In so many ways you are leaving behind a different world to the one you arrived in 10 years ago. One of the biggest is probably the sharing nature of teachers. Other teachers are often the most valuable resource. Your example here has been profound, your willingness to ask questions as well as share your journey has had an impact on countless teachers . Well done and congratulations and all the best with the next exciting stage in your life . As a mother of two teenagers I can guarantee it will just as steep a learning curve with just as many if not more rewards as the teaching career you are leaving.

    All the best

    1. Mrs Kathleen Morris says: Reply

      Hi Celia,

      You’re right about the sharing nature of teachers. It really has changed things and opens up so many possibilities!

      Thank you so much for your kind wishes. I’m sure it will be a very steep learning curve. One that comes with no manual! I’m looking forward to it.


    2. I agree with you on the change in teachers sharing. We are given time twice a week to get together and create assessments, lesson plans, and other useful activities to use with our students. It is expected that we leave the comfort of our classroom and seek help from coworkers, as well, as accept help from them. Technology has also made it ideal to share ideas and lesson plans across the world. I am excited for the changes I see taking place.

  2. Loved this blog! I’ve had 3 babies and packed up a classroom 3 times…my boxes are stored under my house…in 9 years I could count on one hand the amount of times I have been into those boxes…def time for me to throw them out I feel!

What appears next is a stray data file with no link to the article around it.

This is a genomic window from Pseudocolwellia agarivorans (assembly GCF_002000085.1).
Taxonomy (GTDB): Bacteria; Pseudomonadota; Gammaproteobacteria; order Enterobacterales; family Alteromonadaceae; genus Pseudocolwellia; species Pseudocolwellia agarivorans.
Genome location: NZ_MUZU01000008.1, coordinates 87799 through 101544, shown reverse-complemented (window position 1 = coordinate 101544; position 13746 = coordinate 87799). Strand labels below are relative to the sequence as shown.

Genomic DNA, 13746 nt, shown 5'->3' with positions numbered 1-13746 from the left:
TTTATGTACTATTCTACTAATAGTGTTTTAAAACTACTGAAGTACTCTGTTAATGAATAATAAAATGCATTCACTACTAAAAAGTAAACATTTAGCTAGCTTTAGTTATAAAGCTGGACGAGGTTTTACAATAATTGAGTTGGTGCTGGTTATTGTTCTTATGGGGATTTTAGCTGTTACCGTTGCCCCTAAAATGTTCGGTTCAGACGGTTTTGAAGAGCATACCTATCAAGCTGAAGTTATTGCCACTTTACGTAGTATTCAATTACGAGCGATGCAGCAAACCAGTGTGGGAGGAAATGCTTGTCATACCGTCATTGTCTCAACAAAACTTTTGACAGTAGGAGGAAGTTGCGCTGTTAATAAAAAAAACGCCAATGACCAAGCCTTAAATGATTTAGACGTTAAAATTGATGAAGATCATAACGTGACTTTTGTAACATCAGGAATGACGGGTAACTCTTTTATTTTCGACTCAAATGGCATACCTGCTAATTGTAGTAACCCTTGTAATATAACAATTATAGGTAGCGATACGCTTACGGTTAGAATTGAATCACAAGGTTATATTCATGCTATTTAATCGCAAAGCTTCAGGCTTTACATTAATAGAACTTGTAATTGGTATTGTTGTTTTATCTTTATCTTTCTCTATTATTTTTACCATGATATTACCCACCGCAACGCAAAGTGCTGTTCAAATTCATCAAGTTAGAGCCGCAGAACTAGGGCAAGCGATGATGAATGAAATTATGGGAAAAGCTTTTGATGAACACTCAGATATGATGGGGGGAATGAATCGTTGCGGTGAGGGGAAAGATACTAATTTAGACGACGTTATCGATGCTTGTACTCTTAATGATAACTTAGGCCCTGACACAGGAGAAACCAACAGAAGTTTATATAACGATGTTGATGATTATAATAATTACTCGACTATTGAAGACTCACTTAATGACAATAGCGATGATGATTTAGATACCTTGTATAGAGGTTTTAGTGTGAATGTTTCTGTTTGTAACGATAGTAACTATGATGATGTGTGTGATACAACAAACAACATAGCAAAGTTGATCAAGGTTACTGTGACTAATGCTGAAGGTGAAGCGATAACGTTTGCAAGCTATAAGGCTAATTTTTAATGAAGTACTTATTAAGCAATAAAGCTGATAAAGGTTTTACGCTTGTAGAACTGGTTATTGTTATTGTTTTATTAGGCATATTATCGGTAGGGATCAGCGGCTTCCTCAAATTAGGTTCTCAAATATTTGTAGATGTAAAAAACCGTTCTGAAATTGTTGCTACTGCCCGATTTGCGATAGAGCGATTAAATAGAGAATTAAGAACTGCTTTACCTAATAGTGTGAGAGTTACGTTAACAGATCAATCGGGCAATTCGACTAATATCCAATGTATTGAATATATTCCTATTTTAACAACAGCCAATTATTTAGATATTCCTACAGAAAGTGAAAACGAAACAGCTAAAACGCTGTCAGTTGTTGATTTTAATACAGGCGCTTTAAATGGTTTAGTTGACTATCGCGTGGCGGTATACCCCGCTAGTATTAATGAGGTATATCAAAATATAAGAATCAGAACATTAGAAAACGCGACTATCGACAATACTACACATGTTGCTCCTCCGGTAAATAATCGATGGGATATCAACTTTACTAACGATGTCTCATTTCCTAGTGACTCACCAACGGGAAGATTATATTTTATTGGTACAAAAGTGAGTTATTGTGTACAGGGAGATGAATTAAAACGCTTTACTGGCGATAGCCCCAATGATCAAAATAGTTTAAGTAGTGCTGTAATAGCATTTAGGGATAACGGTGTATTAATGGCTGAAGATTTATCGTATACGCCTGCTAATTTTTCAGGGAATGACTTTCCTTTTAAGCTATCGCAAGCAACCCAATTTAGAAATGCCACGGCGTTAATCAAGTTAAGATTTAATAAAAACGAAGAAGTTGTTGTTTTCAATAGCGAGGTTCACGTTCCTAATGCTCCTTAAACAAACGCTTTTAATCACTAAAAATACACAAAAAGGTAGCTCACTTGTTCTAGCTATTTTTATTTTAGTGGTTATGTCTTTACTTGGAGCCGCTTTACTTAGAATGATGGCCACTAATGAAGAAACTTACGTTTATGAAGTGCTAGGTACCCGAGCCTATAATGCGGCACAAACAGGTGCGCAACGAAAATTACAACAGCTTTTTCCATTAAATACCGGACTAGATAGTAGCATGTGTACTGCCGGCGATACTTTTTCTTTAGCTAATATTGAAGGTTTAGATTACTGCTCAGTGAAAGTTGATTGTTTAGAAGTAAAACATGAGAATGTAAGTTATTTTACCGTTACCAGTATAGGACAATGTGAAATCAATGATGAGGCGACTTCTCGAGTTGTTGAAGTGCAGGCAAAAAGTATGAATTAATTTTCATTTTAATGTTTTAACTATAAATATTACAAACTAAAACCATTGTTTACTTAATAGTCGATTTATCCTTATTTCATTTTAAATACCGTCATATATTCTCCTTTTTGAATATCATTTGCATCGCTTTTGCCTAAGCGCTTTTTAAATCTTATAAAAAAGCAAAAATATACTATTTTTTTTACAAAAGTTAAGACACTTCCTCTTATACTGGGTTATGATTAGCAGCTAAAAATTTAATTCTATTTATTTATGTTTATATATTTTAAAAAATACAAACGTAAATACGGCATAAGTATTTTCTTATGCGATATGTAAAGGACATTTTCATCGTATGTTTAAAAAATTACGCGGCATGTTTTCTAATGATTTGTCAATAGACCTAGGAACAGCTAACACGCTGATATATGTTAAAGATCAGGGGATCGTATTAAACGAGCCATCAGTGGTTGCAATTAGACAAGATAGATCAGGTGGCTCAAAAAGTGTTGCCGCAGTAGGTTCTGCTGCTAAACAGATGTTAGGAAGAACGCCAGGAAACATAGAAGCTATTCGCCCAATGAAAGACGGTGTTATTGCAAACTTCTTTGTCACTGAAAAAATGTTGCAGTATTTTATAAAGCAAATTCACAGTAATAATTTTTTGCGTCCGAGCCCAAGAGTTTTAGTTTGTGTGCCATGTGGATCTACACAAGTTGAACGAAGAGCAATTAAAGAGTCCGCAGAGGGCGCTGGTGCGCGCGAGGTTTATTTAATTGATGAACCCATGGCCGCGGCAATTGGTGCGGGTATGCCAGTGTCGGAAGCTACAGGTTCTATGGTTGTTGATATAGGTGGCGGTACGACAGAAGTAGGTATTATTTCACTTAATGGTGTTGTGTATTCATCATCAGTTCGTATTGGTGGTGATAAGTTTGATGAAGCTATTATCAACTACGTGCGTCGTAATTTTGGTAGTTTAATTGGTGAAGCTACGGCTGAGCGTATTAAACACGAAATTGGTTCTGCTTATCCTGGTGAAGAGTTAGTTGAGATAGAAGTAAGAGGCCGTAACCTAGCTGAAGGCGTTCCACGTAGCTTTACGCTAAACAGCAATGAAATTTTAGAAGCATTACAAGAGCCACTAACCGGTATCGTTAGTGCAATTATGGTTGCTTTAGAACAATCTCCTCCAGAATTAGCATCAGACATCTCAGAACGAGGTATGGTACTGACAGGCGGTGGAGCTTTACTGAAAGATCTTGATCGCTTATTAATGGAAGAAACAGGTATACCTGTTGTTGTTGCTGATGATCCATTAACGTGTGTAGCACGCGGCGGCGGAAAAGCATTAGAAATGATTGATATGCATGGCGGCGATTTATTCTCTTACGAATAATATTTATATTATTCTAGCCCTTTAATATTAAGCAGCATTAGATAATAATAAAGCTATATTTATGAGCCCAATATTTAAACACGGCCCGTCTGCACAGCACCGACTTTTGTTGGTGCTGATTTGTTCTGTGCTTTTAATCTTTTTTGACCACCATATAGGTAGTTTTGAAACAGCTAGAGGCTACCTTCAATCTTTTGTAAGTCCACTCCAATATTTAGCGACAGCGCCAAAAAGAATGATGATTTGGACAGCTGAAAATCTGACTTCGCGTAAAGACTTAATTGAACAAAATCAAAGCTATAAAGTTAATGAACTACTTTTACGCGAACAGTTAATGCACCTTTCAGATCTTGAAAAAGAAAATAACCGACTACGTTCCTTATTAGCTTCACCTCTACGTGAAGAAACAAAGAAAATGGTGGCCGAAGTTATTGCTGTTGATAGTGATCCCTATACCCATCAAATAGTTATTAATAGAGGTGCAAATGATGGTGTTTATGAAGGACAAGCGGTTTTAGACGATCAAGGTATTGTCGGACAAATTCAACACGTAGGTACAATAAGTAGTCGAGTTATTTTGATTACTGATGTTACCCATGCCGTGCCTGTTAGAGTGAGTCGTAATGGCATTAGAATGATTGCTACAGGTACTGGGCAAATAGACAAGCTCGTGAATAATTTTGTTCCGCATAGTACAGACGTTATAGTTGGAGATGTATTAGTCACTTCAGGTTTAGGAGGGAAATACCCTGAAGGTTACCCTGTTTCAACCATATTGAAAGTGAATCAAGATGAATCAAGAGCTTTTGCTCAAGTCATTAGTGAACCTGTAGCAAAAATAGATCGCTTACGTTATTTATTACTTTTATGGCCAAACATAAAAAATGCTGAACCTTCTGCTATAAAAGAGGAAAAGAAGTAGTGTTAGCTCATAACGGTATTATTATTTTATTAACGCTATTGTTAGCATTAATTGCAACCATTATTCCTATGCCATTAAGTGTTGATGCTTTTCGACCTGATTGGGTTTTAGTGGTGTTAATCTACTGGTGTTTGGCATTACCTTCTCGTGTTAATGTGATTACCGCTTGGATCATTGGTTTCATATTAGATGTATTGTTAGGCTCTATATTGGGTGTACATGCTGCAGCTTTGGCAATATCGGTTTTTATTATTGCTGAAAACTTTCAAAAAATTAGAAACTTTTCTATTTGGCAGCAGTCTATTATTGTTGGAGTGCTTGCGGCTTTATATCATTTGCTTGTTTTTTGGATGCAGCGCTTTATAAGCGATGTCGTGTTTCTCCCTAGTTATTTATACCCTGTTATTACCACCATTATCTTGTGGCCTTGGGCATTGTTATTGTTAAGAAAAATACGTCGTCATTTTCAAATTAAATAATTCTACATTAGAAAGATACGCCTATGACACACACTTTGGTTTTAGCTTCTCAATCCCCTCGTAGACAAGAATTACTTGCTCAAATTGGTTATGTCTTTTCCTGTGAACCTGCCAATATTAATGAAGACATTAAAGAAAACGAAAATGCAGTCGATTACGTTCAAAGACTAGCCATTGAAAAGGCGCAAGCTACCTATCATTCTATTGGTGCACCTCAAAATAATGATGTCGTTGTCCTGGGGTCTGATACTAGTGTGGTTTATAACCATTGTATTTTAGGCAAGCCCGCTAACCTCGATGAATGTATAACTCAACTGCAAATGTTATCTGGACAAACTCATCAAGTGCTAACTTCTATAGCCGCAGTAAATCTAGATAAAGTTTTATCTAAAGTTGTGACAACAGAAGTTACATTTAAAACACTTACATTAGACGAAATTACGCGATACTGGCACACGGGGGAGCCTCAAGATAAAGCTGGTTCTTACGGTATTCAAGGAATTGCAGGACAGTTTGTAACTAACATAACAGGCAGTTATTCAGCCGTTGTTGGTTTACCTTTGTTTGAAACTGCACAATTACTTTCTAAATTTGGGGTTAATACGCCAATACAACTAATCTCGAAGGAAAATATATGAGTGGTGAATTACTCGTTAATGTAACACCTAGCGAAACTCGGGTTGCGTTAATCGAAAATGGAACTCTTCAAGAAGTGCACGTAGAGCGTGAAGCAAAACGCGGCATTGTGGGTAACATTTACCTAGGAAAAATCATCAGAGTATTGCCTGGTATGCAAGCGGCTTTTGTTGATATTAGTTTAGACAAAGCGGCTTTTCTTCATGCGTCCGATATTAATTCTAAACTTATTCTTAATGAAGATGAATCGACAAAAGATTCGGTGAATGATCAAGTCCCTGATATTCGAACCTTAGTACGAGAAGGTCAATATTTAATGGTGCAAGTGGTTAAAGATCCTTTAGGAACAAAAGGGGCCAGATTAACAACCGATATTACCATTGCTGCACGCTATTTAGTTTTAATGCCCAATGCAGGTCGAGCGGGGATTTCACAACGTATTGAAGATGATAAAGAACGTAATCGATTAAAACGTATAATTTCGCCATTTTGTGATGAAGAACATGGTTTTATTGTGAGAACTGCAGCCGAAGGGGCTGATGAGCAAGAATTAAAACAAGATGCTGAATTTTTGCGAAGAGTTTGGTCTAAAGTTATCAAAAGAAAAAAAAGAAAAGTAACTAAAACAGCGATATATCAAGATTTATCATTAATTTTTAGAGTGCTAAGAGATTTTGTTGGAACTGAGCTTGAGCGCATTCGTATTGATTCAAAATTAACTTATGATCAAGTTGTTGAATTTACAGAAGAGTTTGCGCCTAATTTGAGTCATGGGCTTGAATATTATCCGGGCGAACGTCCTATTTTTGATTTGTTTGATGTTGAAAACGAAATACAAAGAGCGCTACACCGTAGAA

Such a wonderful and rewarding time of your life coming back. Rake time to enjoy motherhood…such a special time x

    1. Mrs Kathleen Morris says: Reply

      Hi Adele,

      Thanks for your thoughtful wishes! I’m certainly looking forward to motherhood.

      Haha, I’m sure you’re not the only teacher with boxes of stuff in storage. It’s so easy to keep things “in case”. Especially when we don’t know exactly what or where we’ll be teaching in the future. I’m sure when you do go through your boxes you’ll feel liberated!

      Thanks again!

  3. Hi Kath

    I remember the day you joined Twitter and I followed you!

    Since then I’ve admired the way you have modelled, shared, encouraged, challenged and inspired so many teachers and students on your journey through your teaching, blogging and social media presence. Thank you!

    Thinking of you and Nate as you begin the next chapter in your story…enjoy every moment!

    Kim 😀

    1. Mrs Kathleen Morris says: Reply

      Hi Kim,

      You have a good memory! I have certainly enjoyed learning from and with you over the years.

      Thank you for your kind words and good wishes! I look forward to keeping you posted.


  4. Kathleen
    Just a quick note to say thanks for being so generous with your knowledge. I’ve stolen plenty of ideas from you in the last 18 months.

    Congrats on impending motherhood. Like teaching the days can sometimes be long but the years are most definitely short!


    1. Mrs Kathleen Morris says: Reply

      Hi Stef,

      Thanks so much for taking the time to comment. I think you’re right about long days and short years. Teaching does feel like that sometimes and I am certain motherhood will too!


  5. Great post and sums up my teaching career too. I’ve still got boxes of sheets and bits and pieces sitting in the garage from a few years ago, waiting to be sorted but that will now end up being thrown. It is great to think about how reflective and flexible we are – moving with the times and identifying that priorities in teaching change and so must we.

    Good luck with the next adventure – I’m sure you’re going to love throwing your boundless energy into motherhood the same way you’ve always given your all to teaching. Enjoy!

    1. Mrs Kathleen Morris says: Reply

      Hi Gill,

      It’s very interesting to hear from other teachers who are in the same boat. It definitely is great to think about how reflective and flexible we can be at teachers. Sometimes it’s not easy to keep changing but it’s so important.

      I certainly hope motherhood brings me boundless energy! 🙂